The Tasmanian Championships for EP (electric) On-Road cars will take place in Hobart, March 11-13, 2011. Here’s a little action from a previous year’s event to wet your appetite:
There are six classes running over the weekend, four for touring cars, plus mini, and Formula One.
I would encourage Launceston R/C members to consider travelling down to the event to race, or at least to visit to watch some of Australia’s best EP on-road drivers competing. The track at Goodwood in Hobart is excellent, and racing will be first class. Sam Wells, Rocket and Scott Guyatt will be competing…how about adding your name to the list?
Click through for more details on the event, including a basic run-down of the six classes.
The F1 class will run as a demo at this event. F1 cars will run a maximum of 17.5 turn spec brushless motors, and spec (zero timing) ESC’s.
Mini’s will run according to the rules developed by VORTEC (the Victorian Electric R/C organisation – of which STMCC is a member). That means they’ll be running Hobbywing EZ-Run 13t/3000kv motor/esc combos, or Mabuchi 540 or Tamiya Sports Tuned motors.
Touring Car classes all follow normal TC construction rules, and will run at a minimum weight of 1350grams. Competitors can only use two sets of tyres for the event (which will be marked by organisers before the commencement of qualifying.
The 540 class (called “Pro Tourer” by STMCC) run standard Johnson 540 motors or a 21.5 turn brushless motor (from a short approved list) and an ESC capable of running at zero timing/boost (more later). This is effectively the entry level class.
The 21.5 turn class is for brushless motors of 21.5 turns. Most importantly, the class also allows open ESC’s – including those from companies such as Castle, Tekin, Hobbywing, Novak that have “turbo” or “boost” modes (Castle call it CHEAT). These motors, with these ESC’s will be quite quick.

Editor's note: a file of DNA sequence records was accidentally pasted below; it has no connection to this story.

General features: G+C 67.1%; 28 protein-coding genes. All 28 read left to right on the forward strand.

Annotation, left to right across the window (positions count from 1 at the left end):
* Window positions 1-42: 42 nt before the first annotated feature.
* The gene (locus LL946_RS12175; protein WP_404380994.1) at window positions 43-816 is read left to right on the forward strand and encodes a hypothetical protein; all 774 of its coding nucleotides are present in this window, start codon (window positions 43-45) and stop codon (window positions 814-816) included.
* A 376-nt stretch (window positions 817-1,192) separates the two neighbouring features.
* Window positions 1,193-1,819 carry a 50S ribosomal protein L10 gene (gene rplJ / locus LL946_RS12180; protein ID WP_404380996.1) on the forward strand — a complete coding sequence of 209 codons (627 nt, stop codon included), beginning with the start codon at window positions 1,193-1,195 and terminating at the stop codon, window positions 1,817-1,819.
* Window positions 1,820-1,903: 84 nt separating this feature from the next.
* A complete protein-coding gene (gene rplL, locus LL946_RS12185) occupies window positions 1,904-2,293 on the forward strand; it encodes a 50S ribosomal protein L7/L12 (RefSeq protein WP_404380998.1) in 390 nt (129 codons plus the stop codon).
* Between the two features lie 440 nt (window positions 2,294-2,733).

The 13.5 turn class (used to be called “Super Stock”) are faster again, running down to 13.5 turn motors, once again with open ESC’s. These cars will be turning lap times only just slower than the Open class cars, with the ESC’s able to produce impressive horsepower from these brushless motors.
The Open class is for the big horsepower brushless motors. Typically competitors will be running 4.0 to 5.5 turn motors, producing astonishing horsepower. Open also tends to be populated by the more experienced drivers. The Open class hasn’t run the last few years owing to not receiving enough entries, but hopes are high there will be enough entries for it in 2011.
The event format is for practice Friday (option), four qualifying heats Saturday, and then one more qualifier before finals on Sunday (three A finals, best two to count). Qualifying will be based on a best 3/5 basis.
The track is fantastic. It’s super fun to drive, produces nice traction, and allows for some excellent racing.
I’d encourage you, if you have a suitable car, to consider racing in the event. I’ll be happy to talk more about which class might suit you, and what equipment you might need to be sure you will be legal (and competitive) for your chosen class. And I can help you choose tyres.
The club run each second Sunday, so if you’re able, cruise down the highway for some pre-event practice.
C’mon down, it’ll be a great weekend of R/C action.